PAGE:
Horn Book Review

Although few historical documents exist about the establishment of Fort Mose, Turner builds a credible account of the life of Francisco Menendez, a slave who became "captain of the black militia at Fort Mose," using threads of historical evidence mixed with plausible speculation. Archival photographs, drawings, and maps enrich the readable and well-documented text. Websites. Bib., glos., ind. (c) Copyright 2011. The Horn Book, Inc., a wholly owned subsidiary of Media Source, Inc. No redistribution permitted.


Kirkus Review

(Nonfiction. 8-12)]] Copyright Kirkus Reviews, used with permission.


Booklist Review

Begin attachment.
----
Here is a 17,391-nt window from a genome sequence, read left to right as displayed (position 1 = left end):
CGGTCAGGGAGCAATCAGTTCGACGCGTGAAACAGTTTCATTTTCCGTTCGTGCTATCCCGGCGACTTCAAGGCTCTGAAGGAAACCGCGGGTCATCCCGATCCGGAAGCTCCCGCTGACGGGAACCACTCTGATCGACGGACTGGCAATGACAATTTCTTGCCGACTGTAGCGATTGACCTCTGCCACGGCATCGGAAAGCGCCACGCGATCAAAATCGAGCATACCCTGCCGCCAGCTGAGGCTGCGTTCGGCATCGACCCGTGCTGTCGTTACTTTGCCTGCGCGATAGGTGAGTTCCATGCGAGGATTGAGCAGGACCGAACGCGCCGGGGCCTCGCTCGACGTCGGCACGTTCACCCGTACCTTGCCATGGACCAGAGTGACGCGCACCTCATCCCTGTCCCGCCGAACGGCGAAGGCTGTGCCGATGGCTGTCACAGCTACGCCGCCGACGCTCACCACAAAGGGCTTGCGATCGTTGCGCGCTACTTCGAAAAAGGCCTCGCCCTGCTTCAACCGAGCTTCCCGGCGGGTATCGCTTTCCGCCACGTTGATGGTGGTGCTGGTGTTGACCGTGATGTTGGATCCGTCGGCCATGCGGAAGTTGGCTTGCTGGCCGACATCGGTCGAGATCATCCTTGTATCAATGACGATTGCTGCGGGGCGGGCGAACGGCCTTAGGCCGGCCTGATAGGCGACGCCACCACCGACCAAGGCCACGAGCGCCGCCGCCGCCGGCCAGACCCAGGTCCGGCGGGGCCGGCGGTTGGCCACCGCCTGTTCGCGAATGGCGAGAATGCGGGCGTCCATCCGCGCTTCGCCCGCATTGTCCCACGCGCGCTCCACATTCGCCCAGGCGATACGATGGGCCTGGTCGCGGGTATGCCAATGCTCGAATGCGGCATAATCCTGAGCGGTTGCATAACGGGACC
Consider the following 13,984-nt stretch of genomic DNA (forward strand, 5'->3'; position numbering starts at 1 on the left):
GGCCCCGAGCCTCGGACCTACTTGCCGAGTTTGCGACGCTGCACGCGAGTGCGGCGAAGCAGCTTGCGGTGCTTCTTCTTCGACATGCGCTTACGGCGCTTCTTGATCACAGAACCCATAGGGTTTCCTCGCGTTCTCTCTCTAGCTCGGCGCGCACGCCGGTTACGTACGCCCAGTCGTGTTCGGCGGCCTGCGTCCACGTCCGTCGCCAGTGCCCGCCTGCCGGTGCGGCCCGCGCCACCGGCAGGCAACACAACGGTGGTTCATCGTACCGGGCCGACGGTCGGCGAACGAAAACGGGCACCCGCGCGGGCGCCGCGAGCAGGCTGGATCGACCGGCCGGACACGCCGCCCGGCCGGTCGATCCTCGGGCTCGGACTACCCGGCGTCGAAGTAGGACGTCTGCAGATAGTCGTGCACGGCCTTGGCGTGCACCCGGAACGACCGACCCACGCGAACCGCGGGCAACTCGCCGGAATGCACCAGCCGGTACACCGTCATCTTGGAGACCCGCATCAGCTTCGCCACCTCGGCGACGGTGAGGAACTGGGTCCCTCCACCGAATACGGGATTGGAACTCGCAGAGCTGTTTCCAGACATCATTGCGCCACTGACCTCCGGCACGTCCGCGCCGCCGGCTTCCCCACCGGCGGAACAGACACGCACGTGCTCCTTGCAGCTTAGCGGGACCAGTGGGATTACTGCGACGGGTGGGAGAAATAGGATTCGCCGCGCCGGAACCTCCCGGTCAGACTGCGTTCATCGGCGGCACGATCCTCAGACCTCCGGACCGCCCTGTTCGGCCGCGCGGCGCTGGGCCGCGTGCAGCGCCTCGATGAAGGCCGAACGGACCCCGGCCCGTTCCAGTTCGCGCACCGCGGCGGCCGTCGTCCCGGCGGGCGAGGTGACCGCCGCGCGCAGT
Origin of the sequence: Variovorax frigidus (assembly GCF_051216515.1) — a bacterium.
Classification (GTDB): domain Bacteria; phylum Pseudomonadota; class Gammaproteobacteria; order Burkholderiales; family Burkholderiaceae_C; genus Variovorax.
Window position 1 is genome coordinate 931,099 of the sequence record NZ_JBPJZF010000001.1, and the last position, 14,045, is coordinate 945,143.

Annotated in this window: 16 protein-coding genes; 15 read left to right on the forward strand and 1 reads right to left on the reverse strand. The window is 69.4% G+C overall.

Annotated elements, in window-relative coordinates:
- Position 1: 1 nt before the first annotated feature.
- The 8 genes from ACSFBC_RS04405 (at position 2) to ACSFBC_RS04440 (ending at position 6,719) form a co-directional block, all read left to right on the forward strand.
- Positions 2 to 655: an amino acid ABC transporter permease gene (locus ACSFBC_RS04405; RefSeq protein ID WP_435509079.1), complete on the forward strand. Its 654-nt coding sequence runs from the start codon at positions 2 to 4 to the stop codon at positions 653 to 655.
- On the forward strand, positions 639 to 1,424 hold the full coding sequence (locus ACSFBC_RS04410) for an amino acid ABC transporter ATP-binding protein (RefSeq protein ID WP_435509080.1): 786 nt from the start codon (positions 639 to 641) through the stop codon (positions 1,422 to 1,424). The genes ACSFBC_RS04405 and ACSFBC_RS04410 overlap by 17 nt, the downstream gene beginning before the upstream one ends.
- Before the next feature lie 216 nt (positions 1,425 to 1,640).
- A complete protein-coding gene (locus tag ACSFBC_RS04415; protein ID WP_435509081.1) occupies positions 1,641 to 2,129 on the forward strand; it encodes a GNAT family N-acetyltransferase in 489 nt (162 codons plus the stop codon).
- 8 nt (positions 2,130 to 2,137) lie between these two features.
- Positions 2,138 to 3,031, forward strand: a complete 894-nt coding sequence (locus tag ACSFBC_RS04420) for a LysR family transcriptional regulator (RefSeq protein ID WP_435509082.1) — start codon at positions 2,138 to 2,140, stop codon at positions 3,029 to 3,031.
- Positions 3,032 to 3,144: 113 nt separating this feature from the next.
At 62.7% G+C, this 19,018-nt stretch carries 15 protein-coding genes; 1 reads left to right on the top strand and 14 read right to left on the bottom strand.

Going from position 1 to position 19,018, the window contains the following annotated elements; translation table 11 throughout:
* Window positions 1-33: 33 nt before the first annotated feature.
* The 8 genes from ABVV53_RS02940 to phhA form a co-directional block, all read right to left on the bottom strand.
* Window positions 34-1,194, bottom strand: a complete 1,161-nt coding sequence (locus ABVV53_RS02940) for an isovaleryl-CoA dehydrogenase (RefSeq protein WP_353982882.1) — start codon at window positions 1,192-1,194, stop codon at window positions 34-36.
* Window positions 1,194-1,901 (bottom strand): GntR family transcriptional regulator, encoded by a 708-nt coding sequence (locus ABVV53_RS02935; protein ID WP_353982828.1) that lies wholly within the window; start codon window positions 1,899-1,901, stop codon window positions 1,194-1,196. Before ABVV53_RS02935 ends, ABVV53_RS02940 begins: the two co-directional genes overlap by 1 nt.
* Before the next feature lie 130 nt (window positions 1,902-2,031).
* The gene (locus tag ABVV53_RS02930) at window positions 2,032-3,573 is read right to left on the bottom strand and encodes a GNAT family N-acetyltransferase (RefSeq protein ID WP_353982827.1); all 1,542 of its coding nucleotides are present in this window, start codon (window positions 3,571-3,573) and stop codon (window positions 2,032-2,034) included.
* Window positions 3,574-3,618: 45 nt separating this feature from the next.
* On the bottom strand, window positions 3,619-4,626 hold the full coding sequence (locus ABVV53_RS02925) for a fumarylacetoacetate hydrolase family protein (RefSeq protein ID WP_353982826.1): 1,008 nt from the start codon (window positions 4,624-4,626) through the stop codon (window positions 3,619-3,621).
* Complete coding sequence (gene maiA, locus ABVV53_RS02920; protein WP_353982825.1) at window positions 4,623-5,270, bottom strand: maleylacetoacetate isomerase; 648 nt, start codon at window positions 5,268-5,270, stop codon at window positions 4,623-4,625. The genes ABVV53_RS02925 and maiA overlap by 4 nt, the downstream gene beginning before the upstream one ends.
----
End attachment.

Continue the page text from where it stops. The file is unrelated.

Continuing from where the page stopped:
*Starred Review* This well-researched book introduces Francisco Menendez, a strong, remarkable African man whose struggle for freedom in America predated the Civil War and even the American Revolution. Born in West Africa around 1700, Mendez was captured and sold as a slave in South Carolina. After fighting with the Indians of the southeast in the Yamasee War, in which they rose up against the English colonists, he went to St. Augustine seeking sanctuary and freedom but was enslaved by the Spanish. Eventually, he was granted unconditional freedom and named the leader of Fort Mose, Florida, the first officially sanctioned free black town in what is now the United States. Though there are challenges in writing Menendez's life story when so little is known, particularly about his early life, Turner's graceful account clearly distinguishes between fact and supposition. The paragraphs discussing the transport of slaves and their treatment at the pest house on Sullivan's Island are particularly vivid and informative. Back matter includes a glossary, source notes for quotes, and an extensive source bibliography. Brightening every page of this large, handsome book are deep-green borders of tropical leaves. Illustrations include period paintings, drawings, maps, and documents. A significant addition to African American history collections for young people.--Phelan, Carolyn Copyright 2010 Booklist